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RE: [GTh] Jacobs Remarks on The Extent of the Thomas Community (from months ago)

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  • William Arnal
    ... Yes, it was crosstalk. ... That wasn t EXACTLY what I had in mind. I was really trying to distinguish between community reflection/ideas etc. and
    Message 1 of 2 , Jun 6, 2002
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      Jacob Knee wrote:

      >I note
      >that Bill Arnal wrote recently (on crosstalk perhaps?) of 'early

      Yes, it was crosstalk.

      >christian'
      >texts being on a spectrum - from those produced reflecting the views >of a
      >community (does that imply that the implied audience of the text is the
      >community whose views it can be said to reflect?)

      That wasn't EXACTLY what I had in mind. I was really trying to distinguish
      between community reflection/ideas etc. and individual creativity. The US
      Constitution is a community product; Wuthering Heights is an individual
      creative work. I suppose, though, that one could nuance this "spectrum" idea
      considerably precisely by trying to fix the degree to which a text reflects,
      or fails to reflect, the views of its audience. Hence, from "most communal"
      to "most individual":
      collectively compiled text reflecting the views of its intended audience -->
      individually compiled text using collective traditions and concepts produced
      by and reflecting the views of its intended audience --> collectively
      compiled text "correcting" the views of its intended audience -->
      individually compiled text using collective traditions but "correcting" the
      intended audience --> individually freely composed text "correcting" the
      intended audience --> Idiosyncratic individual composition with no
      particular audience in view.

      or some such thing . . .

      >used by?), just one community). Bill wrote of Q being at the communal >end
      >of
      >the spectrum (though if you accept the classic two document >hypothesis -
      >Q
      >must have circulated rapidly to other scribes/communities) -

      No, I actually don't think so. Seems to me there's good reason to think that
      Matthew actually represents a very late stage of the same community that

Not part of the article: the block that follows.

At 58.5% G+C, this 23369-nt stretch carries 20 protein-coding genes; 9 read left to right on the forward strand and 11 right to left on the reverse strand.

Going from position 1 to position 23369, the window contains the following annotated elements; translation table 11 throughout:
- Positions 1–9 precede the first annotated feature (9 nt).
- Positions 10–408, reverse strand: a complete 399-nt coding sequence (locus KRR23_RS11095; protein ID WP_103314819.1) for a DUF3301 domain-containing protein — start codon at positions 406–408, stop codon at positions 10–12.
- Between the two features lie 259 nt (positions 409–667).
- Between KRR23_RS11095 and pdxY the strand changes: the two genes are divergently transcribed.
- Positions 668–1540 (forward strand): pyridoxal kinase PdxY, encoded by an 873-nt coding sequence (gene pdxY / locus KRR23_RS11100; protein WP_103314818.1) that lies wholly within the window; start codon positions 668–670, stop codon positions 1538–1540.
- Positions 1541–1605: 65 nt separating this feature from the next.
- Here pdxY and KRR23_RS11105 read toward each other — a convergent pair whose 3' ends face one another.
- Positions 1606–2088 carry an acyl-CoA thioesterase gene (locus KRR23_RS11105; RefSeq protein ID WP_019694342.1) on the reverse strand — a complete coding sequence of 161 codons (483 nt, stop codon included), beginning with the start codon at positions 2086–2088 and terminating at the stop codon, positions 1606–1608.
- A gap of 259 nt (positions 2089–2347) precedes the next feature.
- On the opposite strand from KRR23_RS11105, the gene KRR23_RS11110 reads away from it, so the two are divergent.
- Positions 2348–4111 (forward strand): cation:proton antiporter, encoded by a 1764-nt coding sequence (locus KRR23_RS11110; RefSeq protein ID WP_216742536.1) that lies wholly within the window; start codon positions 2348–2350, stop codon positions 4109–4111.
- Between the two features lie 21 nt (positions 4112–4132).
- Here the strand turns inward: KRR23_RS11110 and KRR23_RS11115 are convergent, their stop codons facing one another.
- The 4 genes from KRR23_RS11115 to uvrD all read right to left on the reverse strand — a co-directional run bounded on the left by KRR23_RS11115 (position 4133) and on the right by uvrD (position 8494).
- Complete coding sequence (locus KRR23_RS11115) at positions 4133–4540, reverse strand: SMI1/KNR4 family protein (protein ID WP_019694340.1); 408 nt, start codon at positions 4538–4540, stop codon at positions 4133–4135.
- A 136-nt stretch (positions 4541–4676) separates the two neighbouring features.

produced Q -- Matthew could be considered a sort-of "Q4." In which case, the
      text need not have circulated at ALL prior to Matthew. And I tend to date
      the composition of Luke VERY late, say, 120 CE or so. So all that's really
      required is for Q to have "circulated" to wherever Luke is "researching"
      within the span of, say, 60-70 years. Hardly "rapid."

      >I wonder >where
      >he would place Thomas?

      At the communal end of the spectrum, for sure. In fact, more so than Q.

      Bill
      ___________________________
      William Arnal
      Department of Religion
      University of Manitoba


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    • Jacob Knee
      Many thanks for this - much snipped but kept for more reflection. Just want to pick up the penultimate point you make. The more commonly used date for Luke
      Message 2 of 2 , Jun 6, 2002
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        Many thanks for this - much snipped but kept for more reflection.

        Just want to pick up the penultimate point you make. The more commonly used
        date for Luke looks to me to be somewhere 80 - 100 CE with many folks just
        going for around 90 CE. I know the arbitrariness of these dates, as all of
        the dates we're talking about - but if the final edition of Q is produced
        says 55 - 65 CE then a copy arrives with Luke and becomes very familiar to
        him in 15 - 35 years. Not rapid, as you rightly correct, but it does
        evidence a circulation and use of texts between very different communities
        that on the usual redactional model of disperate bodies is surprising, and
        might make us think about the frequency, and so to say, promptness of the
        circulation of texts between communities.

        Best wishes,
        Jacob Knee
        (Cam, Glos.)



        -----Original Message-----
        From: William Arnal [mailto:warnal@...]
        Sent: 07 June 2002 01:26
        To: gthomas@yahoogroups.com
        Subject: RE: [GTh] Jacobs Remarks on The Extent of the Thomas Community
        (from months ago)
        [snip]

        No, I actually don't think so. Seems to me there's good reason to think that
        Matthew actually represents a very late stage of the same community that
        produced Q -- Matthew could be considered a sort-of "Q4." In which case, the
        text need not have circulated at ALL prior to Matthew. And I tend to date
        the composition of Luke VERY late, say, 120 CE or so. So all that's really
        required is for Q to have "circulated" to wherever Luke is "researching"
        within the span of, say, 60-70 years. Hardly "rapid."

        >I wonder >where
        >he would place Thomas?

        At the communal end of the spectrum, for sure. In fact, more so than Q.

        Bill
        ___________________________
        William Arnal
        Department of Religion
        University of Manitoba
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